Goldman lowers S&P 500 target, sees 4% drop ahead

  • Goldman Sachs lowered its year-end target for the S&P 500 from 4,300 to 3,600 on Friday.
  • The Fed’s aggressive approach to curb inflation will weigh on equities, the bank said.
  • The US benchmark stock index is down about 21% as rising interest rates trigger a sell-off.

Goldman Sachs has lowered its year-end target for the S&P 500 and predicts the US benchmark index will fall 4.2% as the Federal Reserve continues its aggressive tightening.

The Wall Street bank lowered the benchmark’s three-month target from 4,300 to 3,600 and warned that the rapid pace of rate hikes by the US central bank is likely to lead to further sell-offs in equities before the end of 2022.

“Interest rate expectations are now higher than we previously assumed, bringing the distribution of stock market results below our previous forecasts,” the bank’s strategists said in a note to customers on Thursday.

“The S&P 500 index reached our previous target of 4,300 by the end of the year in mid-August, but the interest rate complex has since shifted dramatically,” added the team, led by US equity strategist David Kostin.

US stocks fell after the Fed hiked interest rates by 75 basis points for the third consecutive time on Wednesday. The S&P 500 closed 0.84% ​​lower on Thursday at 3,757.99 and is down 16.8% since reaching 4,300 in mid-August.

Investors were concerned about the rate hikes because of their potential impact on economic growth.

The Goldman Sachs team warned that the S&P 500 could fall to 3,400 if the profits of its publicly traded companies fall and the Fed’s attempts to curb red-hot inflation lead to a “hard landing” where the US enters a recession .

“The outlook is unusually murky. The forward paths of inflation, economic growth, interest rates, earnings and valuations are all fluctuating more than usual, with a wider spread of potential outcomes,” they said.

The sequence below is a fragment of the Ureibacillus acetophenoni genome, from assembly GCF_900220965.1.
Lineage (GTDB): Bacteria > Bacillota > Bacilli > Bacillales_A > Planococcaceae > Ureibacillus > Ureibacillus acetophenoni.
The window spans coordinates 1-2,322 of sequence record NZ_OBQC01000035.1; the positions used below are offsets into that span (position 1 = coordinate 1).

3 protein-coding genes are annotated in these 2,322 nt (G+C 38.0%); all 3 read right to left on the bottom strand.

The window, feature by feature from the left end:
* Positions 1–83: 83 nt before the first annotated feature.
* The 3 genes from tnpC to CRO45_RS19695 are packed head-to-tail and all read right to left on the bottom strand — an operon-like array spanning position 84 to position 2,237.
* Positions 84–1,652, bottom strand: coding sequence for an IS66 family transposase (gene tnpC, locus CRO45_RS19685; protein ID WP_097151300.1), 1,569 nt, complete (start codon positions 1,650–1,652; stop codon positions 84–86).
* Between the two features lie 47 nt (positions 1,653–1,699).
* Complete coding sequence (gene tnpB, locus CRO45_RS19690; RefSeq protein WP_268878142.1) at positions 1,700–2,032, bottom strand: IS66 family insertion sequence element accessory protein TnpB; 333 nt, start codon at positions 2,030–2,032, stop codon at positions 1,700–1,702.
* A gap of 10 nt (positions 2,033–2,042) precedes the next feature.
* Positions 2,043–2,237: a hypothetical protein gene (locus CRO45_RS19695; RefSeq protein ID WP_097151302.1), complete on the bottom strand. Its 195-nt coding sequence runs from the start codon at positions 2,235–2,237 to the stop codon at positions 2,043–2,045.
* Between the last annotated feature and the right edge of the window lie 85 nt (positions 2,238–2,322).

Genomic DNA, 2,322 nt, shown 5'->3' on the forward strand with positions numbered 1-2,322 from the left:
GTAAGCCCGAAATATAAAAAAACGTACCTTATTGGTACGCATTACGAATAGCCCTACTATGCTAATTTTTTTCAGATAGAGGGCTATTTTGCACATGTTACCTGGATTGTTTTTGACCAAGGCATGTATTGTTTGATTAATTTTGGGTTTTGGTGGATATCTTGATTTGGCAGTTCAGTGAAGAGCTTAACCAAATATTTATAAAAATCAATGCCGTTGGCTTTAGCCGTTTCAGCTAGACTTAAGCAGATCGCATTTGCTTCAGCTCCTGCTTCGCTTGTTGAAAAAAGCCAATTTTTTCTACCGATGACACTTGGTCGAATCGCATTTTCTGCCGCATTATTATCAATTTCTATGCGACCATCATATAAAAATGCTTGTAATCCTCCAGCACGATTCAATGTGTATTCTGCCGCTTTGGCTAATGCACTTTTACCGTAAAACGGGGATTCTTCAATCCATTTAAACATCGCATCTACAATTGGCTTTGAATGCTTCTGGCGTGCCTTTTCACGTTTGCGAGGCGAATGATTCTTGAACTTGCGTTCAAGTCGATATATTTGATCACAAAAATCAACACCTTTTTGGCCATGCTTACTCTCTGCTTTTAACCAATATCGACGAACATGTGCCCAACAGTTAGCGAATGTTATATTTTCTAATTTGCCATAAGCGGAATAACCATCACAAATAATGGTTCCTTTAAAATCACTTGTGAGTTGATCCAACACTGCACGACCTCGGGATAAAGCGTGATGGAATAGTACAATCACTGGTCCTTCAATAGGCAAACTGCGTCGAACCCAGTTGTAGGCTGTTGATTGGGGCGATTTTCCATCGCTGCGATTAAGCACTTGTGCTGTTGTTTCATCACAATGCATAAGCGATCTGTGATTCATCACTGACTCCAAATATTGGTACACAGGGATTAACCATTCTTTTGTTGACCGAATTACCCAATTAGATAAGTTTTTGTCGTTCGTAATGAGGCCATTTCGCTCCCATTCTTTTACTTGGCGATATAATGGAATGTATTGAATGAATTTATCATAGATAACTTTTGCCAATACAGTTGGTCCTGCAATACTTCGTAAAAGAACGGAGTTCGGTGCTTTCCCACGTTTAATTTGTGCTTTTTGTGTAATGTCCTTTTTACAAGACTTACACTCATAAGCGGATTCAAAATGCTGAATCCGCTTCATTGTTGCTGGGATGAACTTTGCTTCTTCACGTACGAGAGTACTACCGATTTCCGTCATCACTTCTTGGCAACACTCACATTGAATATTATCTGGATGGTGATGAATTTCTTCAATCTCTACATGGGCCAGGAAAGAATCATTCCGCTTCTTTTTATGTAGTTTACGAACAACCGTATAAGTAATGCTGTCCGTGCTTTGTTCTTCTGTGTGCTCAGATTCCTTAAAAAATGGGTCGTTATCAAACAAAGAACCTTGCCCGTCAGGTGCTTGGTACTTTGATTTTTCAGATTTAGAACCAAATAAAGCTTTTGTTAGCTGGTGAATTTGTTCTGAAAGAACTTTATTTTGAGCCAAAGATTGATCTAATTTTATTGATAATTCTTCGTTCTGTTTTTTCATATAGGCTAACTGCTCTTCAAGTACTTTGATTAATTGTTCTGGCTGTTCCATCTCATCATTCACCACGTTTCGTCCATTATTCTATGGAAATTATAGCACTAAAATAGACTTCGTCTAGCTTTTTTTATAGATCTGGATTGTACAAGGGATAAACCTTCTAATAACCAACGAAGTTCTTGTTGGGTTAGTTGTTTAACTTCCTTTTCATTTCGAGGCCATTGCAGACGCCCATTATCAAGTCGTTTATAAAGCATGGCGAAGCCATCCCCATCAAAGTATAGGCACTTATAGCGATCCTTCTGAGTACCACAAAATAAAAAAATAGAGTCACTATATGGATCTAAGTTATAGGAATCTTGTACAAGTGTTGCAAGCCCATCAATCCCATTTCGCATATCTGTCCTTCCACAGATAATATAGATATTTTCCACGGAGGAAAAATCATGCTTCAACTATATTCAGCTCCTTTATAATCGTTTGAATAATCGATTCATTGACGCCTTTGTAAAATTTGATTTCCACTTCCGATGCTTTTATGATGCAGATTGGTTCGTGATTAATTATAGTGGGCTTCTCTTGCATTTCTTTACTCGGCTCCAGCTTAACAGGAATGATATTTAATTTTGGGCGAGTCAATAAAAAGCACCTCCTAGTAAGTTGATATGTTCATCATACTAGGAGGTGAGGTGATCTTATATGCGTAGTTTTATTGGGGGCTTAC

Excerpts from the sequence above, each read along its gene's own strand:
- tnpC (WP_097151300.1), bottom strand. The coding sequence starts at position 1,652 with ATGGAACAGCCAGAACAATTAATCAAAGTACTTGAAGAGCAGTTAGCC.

But in the near term, Goldman Sachs expects investors to turn their attention to corporate earnings. Record-high profit margins will be scrutinized in the third quarter earnings season, the team said.

Equity investors have concluded that a hard landing for the US economy is inevitable, Goldman Sachs said based on talks with clients.

“Most portfolio managers believe that to keep inflation in check, the Fed will have to raise interest rates so high that it will lead to a recession in the US sometime in 2023,” Kostin’s team said.

The bank’s strategists said the higher interest rate scenario implies the S&P 500 will still be at 3,600 six months from now, but should rise 6% to 4,000 within 12 months.

Goldman Sachs expects another 75 basis point increase at the Fed’s November meeting, followed by a 50 basis point increase in December. An increase of 25 basis points in February means policymakers aim to raise interest rates to between 4.5% and 4.75%.

Read more: Goldman Sachs says if the Fed makes a soft landing, don’t expect rate cuts until something goes wrong

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